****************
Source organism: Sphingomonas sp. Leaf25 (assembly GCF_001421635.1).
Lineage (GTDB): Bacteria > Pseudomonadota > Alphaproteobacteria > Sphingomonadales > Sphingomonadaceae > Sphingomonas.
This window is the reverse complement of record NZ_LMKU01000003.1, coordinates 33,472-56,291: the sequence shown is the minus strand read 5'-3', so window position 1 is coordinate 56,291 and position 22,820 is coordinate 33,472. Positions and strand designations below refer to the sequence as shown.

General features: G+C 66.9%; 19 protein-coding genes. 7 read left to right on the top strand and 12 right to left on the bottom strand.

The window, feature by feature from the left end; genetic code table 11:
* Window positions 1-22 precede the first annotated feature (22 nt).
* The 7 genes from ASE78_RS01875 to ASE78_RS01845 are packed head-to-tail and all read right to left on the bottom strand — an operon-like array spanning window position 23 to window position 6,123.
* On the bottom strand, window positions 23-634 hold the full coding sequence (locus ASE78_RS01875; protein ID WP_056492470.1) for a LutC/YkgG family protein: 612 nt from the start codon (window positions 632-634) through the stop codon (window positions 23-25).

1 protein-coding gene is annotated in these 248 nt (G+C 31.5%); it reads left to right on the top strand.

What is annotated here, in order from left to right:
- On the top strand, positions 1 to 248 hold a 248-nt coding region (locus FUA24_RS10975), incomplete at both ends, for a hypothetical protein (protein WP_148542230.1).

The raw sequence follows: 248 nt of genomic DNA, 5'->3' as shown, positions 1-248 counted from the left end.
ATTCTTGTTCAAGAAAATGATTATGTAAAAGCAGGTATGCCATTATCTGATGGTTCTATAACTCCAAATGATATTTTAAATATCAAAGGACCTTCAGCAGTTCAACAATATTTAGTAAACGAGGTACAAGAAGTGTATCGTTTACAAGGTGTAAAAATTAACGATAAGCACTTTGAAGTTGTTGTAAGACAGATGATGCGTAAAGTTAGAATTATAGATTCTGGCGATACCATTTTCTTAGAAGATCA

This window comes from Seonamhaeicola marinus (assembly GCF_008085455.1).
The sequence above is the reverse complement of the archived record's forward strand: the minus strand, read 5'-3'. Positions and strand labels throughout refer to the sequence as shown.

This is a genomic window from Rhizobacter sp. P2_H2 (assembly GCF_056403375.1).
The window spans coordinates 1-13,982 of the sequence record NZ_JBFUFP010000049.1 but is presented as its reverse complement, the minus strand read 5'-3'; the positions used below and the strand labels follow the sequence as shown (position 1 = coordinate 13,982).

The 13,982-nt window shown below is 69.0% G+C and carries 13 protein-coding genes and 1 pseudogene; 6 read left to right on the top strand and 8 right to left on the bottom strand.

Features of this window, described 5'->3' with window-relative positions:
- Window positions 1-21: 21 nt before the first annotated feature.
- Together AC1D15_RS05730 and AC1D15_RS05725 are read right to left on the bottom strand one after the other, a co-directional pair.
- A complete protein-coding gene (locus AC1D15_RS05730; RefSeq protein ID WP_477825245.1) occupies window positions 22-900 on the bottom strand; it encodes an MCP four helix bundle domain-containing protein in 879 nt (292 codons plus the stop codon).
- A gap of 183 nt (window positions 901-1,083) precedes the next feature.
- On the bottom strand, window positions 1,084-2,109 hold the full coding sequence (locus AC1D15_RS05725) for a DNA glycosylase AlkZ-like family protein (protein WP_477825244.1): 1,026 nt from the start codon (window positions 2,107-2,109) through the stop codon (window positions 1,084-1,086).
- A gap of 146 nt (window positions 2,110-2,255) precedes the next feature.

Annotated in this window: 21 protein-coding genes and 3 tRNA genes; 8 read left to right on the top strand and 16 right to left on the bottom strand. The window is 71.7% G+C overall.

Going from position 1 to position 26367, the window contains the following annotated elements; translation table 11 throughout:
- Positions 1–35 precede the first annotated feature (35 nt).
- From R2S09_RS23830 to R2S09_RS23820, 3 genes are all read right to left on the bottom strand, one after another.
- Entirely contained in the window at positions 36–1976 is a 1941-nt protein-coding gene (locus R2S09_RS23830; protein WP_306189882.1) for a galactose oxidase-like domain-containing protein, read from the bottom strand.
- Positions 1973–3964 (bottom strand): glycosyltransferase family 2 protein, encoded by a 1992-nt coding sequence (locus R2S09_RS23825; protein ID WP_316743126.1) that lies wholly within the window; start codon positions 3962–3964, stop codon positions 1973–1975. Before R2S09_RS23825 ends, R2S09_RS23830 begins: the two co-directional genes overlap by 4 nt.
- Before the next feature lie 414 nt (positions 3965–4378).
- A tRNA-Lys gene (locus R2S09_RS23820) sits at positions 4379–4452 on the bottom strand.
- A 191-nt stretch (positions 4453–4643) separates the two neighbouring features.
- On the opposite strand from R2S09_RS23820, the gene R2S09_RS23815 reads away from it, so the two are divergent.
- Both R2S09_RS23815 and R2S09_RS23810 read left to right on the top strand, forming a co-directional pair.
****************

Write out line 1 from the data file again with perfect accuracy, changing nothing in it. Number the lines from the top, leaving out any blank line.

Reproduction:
Source organism: Sphingomonas sp. Leaf25 (assembly GCF_001421635.1).